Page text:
Tim Pawlenty trades in his blue jeans (Photo by Gage Skidmore, August 12, 2011) (www.flickr.com).
by Aaron Klemz
Sep 20, 2012, 4:52 PM

Tim Pawlenty takes the money

The Financial Services Roundtable, one of the most powerful Wall Street lobbying groups, announced Thursday that former Governor Tim Pawlenty will be its new President and CEO. After a short-lived run for President and after being spurned a second time for the Vice Presidential spot on the Republican ticket, Pawlenty will cash in his new national influence to the tune of around $1.8 million per year. He also announced, through spokester Brian McClung, that he will not run for political office in 2014. This removes one of the more formidable potential opponents for Sen. Al Franken.

Pawlenty’s blue collar image is exactly what the Financial Services Roundtable craves as they attempt to rehabilitate Wall Street’s image. Anger against big finance is a bipartisan affair, with widespread anger at the financial industry and big banks for the Great Recession. It’s gotten so bad that even Wall Street marketing executives know it. A March 2012 survey of financial services industry marketing executives found the following beliefs are widely held, even among Wall Street insiders:

  • Increased regulation of financial services will help restore trust (74%).
  • Wall Street pay will continue to batter the industry’s reputation (81%).
  • The industry’s collective PR effort was either average or failing (57%).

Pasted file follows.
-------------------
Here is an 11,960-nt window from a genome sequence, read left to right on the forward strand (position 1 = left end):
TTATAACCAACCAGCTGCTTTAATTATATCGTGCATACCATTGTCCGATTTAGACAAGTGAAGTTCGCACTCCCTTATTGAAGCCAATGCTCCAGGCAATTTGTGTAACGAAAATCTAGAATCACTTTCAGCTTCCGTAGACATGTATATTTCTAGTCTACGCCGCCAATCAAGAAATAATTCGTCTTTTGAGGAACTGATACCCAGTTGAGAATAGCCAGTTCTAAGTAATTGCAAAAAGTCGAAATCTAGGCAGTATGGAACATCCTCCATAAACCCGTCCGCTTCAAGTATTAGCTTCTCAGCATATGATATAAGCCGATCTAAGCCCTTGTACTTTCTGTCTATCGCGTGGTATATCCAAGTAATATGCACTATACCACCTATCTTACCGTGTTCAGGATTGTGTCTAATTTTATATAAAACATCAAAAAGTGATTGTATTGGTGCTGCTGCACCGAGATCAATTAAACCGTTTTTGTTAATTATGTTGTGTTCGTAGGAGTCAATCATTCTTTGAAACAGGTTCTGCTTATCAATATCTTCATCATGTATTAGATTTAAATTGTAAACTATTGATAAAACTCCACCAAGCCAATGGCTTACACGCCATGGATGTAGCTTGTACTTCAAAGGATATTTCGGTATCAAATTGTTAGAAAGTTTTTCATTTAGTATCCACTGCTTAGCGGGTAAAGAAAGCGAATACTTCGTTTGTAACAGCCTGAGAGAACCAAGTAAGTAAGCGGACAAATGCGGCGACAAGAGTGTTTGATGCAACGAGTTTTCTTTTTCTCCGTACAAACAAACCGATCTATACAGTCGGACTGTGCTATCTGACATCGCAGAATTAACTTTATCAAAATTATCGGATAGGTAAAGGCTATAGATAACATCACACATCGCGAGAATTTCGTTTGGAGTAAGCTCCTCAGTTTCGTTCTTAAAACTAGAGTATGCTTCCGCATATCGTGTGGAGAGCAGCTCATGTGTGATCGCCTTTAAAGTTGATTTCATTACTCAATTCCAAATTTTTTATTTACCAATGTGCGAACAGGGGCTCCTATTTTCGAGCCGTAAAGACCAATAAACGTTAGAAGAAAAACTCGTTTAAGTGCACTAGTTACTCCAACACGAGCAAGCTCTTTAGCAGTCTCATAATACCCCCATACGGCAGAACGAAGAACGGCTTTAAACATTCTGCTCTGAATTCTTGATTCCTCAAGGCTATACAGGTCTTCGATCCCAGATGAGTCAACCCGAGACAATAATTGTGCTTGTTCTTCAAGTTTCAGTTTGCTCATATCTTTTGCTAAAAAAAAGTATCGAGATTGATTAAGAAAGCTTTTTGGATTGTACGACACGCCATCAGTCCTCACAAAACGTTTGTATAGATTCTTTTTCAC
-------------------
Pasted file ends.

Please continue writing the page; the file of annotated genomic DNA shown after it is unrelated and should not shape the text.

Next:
• People in the financial services industry invite negative public perception by their actions or inactions (96%)

So, Tim Pawlenty, the Sam’s Club Republican hockey playing favorite son of a meatpacking town is the obvious choice! If you are not already convinced that he’s up to the task, check out his first attempt to show how Wall Street is all about helping the middle class:

Pawlenty emphasized his working-class roots during his presidential campaign, and said representing Wall Street is another way for him to help the middle class and people who are struggling to find work.

“If you ask what are those things that you can do to make it more likely that jobs are going to grow, the answer is we need more businesses starting and growing,” he said. “These financial institutions are the fuel that goes into that engine.”

Even the most cynical observer of American politics has to see the politics of class at play here. Pawlenty’s working class roots are nothing more than a commodity to be purchased by the most powerful financial firms as a public relations exercise. Whether it’s Scott Brown’s beat up pickup truck or Tim Pawlenty’s hunting jacket, the politicians who play at working class identity in the service of plutocratic interests are nothing more than glorified gofers, caddies on the bag for Wall Street.

It’s a fitting legacy for a politician who’s always been willing to sacrifice the people of Minnesota for his own ambitions.

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